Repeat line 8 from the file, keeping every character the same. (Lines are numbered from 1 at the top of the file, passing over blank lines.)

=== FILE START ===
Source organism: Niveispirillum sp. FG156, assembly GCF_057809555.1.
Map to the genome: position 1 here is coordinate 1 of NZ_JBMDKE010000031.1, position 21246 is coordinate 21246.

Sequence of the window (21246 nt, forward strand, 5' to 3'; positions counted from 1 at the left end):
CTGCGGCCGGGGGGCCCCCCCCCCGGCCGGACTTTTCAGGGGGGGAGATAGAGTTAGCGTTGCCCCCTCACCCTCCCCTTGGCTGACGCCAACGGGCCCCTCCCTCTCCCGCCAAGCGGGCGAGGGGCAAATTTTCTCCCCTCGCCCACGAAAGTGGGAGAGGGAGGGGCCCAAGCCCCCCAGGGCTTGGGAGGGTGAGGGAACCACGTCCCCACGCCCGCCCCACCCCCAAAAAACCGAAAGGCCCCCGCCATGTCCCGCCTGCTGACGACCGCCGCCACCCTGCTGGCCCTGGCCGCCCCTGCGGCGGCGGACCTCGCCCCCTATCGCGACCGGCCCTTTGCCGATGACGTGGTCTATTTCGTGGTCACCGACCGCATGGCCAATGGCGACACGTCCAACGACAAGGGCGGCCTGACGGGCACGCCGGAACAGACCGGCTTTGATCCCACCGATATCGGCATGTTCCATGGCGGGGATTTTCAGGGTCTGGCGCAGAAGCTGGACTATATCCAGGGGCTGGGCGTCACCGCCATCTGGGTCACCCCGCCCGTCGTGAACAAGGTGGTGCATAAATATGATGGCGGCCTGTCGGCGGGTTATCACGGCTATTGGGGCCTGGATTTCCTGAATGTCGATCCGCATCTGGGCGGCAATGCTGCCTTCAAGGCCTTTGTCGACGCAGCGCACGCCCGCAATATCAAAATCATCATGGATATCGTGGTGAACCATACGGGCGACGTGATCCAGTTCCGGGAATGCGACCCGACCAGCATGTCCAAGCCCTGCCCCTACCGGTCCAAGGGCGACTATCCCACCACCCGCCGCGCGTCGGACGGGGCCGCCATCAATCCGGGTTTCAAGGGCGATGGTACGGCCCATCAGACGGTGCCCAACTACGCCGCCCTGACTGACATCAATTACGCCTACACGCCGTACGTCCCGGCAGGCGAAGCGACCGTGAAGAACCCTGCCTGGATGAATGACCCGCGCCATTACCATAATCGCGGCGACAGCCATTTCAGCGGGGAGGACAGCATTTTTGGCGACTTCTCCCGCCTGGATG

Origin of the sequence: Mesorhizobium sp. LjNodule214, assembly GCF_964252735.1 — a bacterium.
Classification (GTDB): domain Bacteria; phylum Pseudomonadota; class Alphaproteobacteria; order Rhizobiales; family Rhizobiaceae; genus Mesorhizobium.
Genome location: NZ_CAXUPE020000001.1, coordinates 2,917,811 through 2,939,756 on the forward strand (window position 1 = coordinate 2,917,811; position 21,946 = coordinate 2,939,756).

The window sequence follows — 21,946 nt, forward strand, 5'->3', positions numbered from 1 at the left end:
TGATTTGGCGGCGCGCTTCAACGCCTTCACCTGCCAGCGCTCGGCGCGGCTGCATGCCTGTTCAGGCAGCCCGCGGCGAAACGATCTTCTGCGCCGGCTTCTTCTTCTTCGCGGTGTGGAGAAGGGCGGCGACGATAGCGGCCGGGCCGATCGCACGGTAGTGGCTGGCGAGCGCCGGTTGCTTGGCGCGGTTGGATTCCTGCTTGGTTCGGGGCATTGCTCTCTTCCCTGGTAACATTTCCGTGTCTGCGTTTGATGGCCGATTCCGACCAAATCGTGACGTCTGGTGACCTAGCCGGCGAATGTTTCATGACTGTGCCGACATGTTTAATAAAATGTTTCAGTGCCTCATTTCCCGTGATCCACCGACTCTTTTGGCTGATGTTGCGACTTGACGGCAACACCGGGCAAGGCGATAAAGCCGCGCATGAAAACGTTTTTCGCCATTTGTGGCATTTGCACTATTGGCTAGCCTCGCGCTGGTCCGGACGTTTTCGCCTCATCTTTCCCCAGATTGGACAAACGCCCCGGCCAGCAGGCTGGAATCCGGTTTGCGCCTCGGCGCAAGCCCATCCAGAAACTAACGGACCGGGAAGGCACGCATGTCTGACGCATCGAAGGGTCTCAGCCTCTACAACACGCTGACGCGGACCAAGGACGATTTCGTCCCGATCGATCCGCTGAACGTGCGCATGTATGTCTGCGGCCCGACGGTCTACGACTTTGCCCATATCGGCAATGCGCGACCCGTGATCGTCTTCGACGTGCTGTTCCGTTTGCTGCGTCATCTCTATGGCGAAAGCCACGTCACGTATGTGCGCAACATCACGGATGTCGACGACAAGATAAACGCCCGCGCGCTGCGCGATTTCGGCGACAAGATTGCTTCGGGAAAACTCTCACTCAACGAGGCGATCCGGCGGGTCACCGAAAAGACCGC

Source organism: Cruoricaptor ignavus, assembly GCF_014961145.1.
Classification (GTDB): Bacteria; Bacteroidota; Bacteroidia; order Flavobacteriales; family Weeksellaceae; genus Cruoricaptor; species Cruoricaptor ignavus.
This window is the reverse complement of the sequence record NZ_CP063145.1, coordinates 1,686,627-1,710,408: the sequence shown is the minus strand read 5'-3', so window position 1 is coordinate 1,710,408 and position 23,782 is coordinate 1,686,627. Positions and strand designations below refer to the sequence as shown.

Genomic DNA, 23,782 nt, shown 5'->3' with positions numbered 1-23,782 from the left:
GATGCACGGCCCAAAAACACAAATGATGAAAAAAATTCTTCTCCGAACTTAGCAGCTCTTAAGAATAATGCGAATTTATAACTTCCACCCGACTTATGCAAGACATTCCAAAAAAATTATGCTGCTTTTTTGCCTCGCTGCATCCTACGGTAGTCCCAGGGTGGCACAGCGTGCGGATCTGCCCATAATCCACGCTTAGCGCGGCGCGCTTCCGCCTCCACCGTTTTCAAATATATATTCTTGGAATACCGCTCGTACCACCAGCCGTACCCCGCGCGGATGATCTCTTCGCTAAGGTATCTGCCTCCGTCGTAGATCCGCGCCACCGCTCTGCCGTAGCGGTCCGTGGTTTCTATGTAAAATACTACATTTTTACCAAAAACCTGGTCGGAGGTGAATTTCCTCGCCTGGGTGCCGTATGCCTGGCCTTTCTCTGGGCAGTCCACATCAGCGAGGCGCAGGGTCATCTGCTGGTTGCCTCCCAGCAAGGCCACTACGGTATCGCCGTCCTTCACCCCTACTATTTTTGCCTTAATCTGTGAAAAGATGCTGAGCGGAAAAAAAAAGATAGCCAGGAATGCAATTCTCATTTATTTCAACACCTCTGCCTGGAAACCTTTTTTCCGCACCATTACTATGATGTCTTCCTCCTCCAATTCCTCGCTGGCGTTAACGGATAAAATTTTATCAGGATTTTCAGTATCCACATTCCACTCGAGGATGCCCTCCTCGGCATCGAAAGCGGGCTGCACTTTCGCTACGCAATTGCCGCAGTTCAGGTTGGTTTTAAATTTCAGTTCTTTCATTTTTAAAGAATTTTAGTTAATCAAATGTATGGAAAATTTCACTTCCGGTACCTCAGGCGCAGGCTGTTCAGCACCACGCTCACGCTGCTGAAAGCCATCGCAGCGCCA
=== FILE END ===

The window sequence follows — 21,946 nt, forward strand, 5'->3', positions numbered from 1 at the left end: